How CMOs Should Combat The Disintegration Of The Agency-of-Record Model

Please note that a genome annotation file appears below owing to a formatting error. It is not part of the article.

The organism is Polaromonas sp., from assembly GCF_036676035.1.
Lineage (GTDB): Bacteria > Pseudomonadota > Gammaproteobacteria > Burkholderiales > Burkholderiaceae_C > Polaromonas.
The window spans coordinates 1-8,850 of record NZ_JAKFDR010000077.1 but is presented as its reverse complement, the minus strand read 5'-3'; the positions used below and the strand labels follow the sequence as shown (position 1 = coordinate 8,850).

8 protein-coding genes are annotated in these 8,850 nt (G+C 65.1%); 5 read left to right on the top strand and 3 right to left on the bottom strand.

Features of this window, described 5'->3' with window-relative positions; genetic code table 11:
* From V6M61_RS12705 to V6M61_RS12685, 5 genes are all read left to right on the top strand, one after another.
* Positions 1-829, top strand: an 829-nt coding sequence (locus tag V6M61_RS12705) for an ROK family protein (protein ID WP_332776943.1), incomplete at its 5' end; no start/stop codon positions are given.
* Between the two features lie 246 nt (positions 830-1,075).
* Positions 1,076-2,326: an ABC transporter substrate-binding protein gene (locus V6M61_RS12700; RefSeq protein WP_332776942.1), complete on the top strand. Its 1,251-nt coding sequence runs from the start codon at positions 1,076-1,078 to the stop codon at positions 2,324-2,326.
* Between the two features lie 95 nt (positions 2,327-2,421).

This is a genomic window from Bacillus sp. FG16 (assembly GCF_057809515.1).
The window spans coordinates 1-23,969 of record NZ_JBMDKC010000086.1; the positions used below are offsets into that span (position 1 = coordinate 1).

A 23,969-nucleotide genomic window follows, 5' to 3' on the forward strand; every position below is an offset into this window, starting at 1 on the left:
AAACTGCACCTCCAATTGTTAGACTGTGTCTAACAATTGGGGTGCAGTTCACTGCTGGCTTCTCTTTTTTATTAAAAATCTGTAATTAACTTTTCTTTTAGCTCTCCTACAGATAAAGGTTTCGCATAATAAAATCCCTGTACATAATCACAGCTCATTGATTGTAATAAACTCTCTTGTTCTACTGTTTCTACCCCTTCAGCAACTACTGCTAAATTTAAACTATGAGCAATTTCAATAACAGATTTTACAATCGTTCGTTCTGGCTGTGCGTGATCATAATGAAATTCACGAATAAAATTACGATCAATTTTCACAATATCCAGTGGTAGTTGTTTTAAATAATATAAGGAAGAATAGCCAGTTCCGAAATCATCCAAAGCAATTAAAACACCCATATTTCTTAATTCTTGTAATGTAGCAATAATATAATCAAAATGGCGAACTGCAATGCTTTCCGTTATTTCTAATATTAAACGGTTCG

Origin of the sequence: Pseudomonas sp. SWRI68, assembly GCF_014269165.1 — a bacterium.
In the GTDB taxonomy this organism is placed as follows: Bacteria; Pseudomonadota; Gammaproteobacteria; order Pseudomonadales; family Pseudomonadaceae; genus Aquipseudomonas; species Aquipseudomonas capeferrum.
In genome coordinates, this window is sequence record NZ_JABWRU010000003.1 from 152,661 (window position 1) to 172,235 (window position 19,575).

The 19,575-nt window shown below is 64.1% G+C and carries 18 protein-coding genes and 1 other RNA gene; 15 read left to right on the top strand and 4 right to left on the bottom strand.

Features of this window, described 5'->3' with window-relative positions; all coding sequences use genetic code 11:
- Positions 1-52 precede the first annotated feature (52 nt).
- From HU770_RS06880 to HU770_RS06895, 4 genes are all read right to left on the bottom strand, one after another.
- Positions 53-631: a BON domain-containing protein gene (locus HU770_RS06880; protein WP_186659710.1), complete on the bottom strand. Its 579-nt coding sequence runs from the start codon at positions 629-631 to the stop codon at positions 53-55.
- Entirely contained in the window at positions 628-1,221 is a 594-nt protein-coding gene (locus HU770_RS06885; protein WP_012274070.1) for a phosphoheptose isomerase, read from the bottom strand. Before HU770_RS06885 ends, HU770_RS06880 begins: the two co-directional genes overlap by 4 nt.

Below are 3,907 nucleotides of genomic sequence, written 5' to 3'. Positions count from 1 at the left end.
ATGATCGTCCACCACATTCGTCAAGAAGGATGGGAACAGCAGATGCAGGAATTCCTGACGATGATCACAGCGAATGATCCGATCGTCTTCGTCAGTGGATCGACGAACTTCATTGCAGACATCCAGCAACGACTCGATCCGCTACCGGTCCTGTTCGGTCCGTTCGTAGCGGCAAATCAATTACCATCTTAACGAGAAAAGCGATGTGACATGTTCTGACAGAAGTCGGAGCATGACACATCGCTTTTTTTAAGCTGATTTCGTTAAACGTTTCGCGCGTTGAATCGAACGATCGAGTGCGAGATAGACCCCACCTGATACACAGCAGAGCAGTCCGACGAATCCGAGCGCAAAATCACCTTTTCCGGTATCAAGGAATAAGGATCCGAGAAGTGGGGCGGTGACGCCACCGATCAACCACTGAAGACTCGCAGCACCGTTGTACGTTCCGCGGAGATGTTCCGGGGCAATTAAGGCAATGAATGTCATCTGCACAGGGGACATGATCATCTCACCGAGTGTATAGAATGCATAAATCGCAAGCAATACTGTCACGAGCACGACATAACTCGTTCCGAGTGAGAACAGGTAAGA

Like the Don Draper three-martini lunch, the agency-of-record model is becoming a thing of the past. Big brands like General Motors and PepsiCo are building agency teams rather than trusting one agency to handle all their creative needs. Back when marketing consisted of print, broadcast and PR, a generalist agency could easily handle all of a brand’s needs. But now that the marketing world has expanded to areas like mobile, digital, experiential marketing and social media, many of the larger brands believe it’s hard for one agency to be excellent at all those things. For agencies that want to work for the bigger brands, “specialize or die” has become the name of the game, and as brands seek best-in-breed specialists to take on smaller chunks of their marketing, the agency of record is morphing into the team of record. If your brand has decided to play the field instead of settling down with one agency, you need to be aware of the potential pitfalls and how to get your agency army to collaborate effectively. New Model, New Problems A multi-agency approach to marketing is still relatively new, which means brands and their agencies are encountering a host of new challenges. While most brands are still experimenting with the freedom to purchase agency services à la carte, they’re often losing sight of who’s minding the store. That’s the biggest problem with employing multiple agency partners: No AOR means no one is overseeing the overarching brand strategy. This can lead to: Disjointed projects that fail to create a cohesive brand image. Partners duplicating one another’s work, wasting resources. Agencies undermining other agency partners in an effort to capture more client work. CMOs functioning as project managers rather [...]

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